2. Step two, dry the petals. It is important to dry the petals completely, otherwise you risk mold growing.

3. Next, freeze the petals for at least three days to kill any insects.

4. Then, put the petals in a pot, add water to cover, and simmer slowly for several hours until the petals are very, very soft.

5. Next, put the cooked petals, little by little, in a blender. Puree them thoroughly with enough liquid (cooking liquid or water) to make a finely ground, smooth concoction.

6. Put this mix into an iron pot and set it over very low heat.  Use a “flame tamer” to keep it from scorching. Cook it slowly, stirring periodically and scraping down the sides, until the moisture evaporates and you have a thick mash that is now black from the chemical reaction with the iron in the pot.

7. Repeat, adding water to the thickened mash and grinding it again in the blender, then cooking it slowly until you again have a thick mash. Blot with paper towels to remove excess moisture.

8. Add a small quantity of rose oil to the mash. Winder uses rose fragrance oil.

9. When the mash is ready, measure it out in rounded half teaspoons. Roll in the palms of your hands, dabbing slightly with water if need be to remove all cracks. Gently roll the round, smooth bead between 2-ridged wooden butter paddles to give a bit of texture.

10. Lastly, spear the bead on a wire and set aside to dry over the next several days. Beads must be turned on the wire daily while they dry to keep them from cementing themselves to the wire. They will shrink substantially! Once they are dry and hard, remove the beads from the wires and let them dry a few days more. Now, you can string them as you would any other bead, in combination with other purchased beads, to make necklaces.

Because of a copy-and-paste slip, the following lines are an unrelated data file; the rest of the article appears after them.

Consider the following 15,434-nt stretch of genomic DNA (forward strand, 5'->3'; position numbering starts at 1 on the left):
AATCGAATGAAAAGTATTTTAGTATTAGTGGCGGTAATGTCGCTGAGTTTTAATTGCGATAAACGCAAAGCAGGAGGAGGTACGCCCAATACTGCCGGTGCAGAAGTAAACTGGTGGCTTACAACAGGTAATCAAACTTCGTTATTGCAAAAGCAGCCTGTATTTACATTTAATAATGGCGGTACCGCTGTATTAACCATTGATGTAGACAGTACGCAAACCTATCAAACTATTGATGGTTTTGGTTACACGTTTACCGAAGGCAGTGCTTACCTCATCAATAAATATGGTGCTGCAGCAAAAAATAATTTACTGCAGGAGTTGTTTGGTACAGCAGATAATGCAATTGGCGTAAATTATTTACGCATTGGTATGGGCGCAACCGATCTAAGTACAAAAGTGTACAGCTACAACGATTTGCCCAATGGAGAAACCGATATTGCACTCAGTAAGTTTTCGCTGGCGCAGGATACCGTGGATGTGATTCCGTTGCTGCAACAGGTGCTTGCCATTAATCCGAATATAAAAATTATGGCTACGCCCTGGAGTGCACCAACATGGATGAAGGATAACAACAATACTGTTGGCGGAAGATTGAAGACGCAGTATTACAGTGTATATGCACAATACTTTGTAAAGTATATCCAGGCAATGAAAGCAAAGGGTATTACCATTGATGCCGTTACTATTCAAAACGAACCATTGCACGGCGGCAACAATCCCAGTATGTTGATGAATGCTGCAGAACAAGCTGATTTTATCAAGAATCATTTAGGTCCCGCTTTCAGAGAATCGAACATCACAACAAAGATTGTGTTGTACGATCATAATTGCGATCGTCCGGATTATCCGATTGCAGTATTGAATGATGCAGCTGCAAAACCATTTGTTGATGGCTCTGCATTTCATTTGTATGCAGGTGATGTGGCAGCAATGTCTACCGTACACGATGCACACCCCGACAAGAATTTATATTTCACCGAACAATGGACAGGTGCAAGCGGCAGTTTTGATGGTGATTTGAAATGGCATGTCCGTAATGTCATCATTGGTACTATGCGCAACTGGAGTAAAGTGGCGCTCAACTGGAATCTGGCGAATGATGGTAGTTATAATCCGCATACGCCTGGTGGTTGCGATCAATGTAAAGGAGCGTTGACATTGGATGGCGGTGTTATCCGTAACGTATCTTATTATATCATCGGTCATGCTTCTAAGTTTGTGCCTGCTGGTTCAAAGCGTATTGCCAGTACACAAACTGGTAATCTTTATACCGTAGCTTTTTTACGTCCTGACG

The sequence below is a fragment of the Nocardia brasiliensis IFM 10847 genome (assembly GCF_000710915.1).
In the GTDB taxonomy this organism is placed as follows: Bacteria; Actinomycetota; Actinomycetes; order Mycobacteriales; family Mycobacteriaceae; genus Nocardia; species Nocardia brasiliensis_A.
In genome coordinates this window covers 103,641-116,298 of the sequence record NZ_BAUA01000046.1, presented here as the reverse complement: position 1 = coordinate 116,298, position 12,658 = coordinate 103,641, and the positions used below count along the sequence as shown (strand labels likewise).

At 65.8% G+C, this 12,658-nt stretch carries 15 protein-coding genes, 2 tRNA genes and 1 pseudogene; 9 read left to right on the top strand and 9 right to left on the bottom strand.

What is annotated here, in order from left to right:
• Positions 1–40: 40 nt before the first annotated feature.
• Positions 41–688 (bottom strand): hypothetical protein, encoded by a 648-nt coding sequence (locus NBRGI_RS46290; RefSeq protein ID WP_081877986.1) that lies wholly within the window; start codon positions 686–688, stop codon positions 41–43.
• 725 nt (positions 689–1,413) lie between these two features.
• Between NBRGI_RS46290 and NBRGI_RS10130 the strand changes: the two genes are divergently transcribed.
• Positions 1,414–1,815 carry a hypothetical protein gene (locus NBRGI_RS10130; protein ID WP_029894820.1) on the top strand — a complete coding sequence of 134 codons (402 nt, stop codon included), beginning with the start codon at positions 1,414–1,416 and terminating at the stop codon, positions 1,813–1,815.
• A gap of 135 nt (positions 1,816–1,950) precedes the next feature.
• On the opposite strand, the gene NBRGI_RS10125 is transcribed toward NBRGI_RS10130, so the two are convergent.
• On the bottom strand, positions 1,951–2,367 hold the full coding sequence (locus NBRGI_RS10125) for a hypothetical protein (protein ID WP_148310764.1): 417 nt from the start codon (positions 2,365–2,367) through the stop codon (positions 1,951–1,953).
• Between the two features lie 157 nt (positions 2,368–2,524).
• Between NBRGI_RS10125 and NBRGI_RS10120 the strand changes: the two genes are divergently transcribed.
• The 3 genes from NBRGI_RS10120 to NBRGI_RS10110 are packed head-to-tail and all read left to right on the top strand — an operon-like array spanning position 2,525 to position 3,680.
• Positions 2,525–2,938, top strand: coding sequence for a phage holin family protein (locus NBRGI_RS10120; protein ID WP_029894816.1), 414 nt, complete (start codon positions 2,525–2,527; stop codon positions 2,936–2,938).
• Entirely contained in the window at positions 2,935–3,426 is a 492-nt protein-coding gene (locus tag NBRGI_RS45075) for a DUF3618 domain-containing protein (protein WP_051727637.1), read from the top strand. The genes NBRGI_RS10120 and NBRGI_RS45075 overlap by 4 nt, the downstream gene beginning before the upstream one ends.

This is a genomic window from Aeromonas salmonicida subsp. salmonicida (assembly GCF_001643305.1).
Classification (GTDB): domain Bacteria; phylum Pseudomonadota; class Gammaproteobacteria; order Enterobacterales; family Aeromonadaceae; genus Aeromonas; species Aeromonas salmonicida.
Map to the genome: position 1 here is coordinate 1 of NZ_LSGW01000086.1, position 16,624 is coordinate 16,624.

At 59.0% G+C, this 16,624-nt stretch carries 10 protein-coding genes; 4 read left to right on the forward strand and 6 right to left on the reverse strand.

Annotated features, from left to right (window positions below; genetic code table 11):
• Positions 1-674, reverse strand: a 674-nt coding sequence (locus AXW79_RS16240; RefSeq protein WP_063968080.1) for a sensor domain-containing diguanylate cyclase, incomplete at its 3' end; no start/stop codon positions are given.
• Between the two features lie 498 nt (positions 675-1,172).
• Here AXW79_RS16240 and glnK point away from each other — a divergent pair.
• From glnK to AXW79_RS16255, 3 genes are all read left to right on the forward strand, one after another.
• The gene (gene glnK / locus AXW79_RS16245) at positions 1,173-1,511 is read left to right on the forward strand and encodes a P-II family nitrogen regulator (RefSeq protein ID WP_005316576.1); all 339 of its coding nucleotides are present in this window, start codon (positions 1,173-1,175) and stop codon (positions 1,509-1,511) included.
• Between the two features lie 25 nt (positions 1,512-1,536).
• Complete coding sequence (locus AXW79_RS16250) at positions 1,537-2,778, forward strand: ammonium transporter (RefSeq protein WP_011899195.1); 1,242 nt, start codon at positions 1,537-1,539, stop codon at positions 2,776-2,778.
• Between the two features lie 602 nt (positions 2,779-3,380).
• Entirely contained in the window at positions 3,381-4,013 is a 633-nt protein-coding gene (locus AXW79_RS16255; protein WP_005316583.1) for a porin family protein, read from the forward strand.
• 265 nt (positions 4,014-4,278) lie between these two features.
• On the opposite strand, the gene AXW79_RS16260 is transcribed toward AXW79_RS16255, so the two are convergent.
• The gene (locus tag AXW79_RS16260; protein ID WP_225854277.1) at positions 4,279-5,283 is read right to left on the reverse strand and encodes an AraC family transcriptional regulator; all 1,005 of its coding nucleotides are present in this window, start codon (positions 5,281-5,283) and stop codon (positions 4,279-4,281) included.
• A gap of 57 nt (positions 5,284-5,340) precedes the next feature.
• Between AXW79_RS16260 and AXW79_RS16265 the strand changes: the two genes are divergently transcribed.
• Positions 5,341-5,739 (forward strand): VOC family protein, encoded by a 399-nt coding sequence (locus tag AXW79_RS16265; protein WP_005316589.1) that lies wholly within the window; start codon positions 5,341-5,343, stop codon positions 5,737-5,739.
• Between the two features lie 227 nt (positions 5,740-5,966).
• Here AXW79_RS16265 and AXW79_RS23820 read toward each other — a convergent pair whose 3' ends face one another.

The rose bead group offers workshops every month. In addition, they sell their rose jewelry locally and online. For more information, contact Mary Lou Winder at marylouwinder@yahoo.com.

About the Author: Alexa Silverberg is a senior broadcast journalism major at the University of Maryland and is from Short Hills, NJ. She is an editorial intern at Washington Gardener Magazine this spring semester.

Thursday, February 28, 2019

Community Gardens of the DMV: UMD Community Learning Garden

By Johnny Moseman

At the University of Maryland campus in College Park, MD, the School of Public Health set up a public community garden to encourage people to see green spaces in new ways and use them to their fullest capacities.

This garden, located outside of Eppley Recreation Center and the School of Public Health, was started in 2010 as a graduate student project, but has since become a joint venture between undergraduates, graduates, faculty, and staff.